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12-13-02: Botkins couple enjoys raising herd of reindeer
The Daily Standard

    BOTKINS - Rudy peers out the barn door as a car pulls into the driveway. He heads outside to get a better look at the latest influx of visitors. The rest of the herd follows suit, knowing they will be rewarded with shelled corn not to mention plenty of attention.
     The leader of the pack checks out the boys - Jingles and Rebel - before casting a long look at the girls - Holly, Prancer, Dancer, Donner, Blitzen, Vixen and Cupid. Contented that everything is fine at Rickert Reindeer Farm, 15721 Hardin-Wapakoneta Road, he saunters toward some blades of grass poking through the slush.
     The four-legged creatures, kin to Santa's fabled helpers, get plenty of attention in the weeks leading up to Christmas. The farm is a popular field trip destination for school children in Auglaize, Mercer and Shelby counties. Adults also stop by with young children or grandchildren in tow.
    Mary Rickert, dressed like Mrs. Claus, deftly fields questions from the wide-eyed youngsters with assistance from her husband, Gene. "Have you seen reindeer fly?" tops the list of most popular inquiries, followed by "Where's Rudolph?" and "Are these REAL reindeer?"
    In a grandmotherly tone, she explains that Rudolph and his buddies are helping Santa Claus with last-minute chores at the North Pole. The "real" reindeer here at the farm serve as replacements in the event a member of Santa's official team gets sick or grows weary while pulling the heavily laden sleigh through the nighttime sky.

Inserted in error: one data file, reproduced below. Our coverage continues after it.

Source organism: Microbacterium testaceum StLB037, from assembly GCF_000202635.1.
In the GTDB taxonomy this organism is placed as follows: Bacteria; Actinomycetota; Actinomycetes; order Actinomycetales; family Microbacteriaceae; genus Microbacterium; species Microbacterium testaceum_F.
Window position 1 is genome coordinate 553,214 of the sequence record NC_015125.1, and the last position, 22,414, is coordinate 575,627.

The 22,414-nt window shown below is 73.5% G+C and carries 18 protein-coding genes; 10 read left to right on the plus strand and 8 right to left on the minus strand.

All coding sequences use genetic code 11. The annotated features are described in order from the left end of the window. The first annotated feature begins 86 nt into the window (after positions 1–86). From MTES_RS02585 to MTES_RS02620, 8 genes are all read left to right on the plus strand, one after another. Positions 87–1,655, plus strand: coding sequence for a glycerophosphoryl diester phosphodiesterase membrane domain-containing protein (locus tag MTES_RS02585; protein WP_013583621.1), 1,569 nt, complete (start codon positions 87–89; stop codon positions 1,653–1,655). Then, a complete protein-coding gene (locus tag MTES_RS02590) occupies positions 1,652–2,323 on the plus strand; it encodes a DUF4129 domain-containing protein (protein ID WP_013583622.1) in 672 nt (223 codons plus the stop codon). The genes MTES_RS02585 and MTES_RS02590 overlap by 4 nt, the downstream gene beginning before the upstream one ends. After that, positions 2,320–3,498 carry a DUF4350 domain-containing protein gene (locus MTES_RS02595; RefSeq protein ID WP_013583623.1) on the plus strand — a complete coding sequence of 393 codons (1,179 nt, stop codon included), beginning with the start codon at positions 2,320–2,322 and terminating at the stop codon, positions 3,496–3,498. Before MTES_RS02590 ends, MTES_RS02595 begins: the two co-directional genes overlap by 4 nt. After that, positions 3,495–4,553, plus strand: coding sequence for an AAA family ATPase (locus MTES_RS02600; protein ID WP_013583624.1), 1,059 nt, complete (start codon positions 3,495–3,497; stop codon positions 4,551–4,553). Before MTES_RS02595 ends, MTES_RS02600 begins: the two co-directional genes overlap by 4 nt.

"It takes Santa's special brand of magic to make reindeer fly and to make Rudolph's nose glow bright red on Christmas Eve," she adds. "Oh my, kids ask lots of questions and expect you to have all the answers."
    Rudy, who sports just one antler these days, is a popular topic. Children seem relieved to learn he will not spend the remainder of his years in lopsided fashion. Shedding antlers is part of an annual ritual. The clicking sound made by reindeer as they walk is another area of concern. Much like a honing device, the sound made by leg tendons helps reindeer find each other in the wild.
    The Rickerts, who once raised cattle and hogs on the Shelby County farm, became interested in reindeer in the 1990s while visiting a nephew in Alaska.
    "I wanted to bring in reindeer at the time, but they were hard to come by," he says. "My dream finally came true six to seven years ago."
    They purchased Rudy as a baby and later provided him with two girlfriends. Today the herd numbers 10 thanks to additional purchases and breeding.
    "It's been a real learning process," Gene Rickert admits with a smile. "And we're still learning!"
    The couple initially obtained information on raising reindeer from the University of Alaska at Fairbanks. However, they quickly learned many of the guidelines did not apply since the animals live better here than on the frozen tundra. They seem perfectly content munching hay and specially formulated feed pellets instead of a diet rich in lichen. Shelled corn is their candy.
    Success has been tempered with failure. The Rickerts lost a pair of 6-month calves to internal parasites after following university guidelines regarding worming. The process now takes place at the age of six weeks instead of after weaning. They also lost two reindeer born prematurely. Bottle-feeding, blood transfusions and even potent doses of tender, loving care failed to save the babies.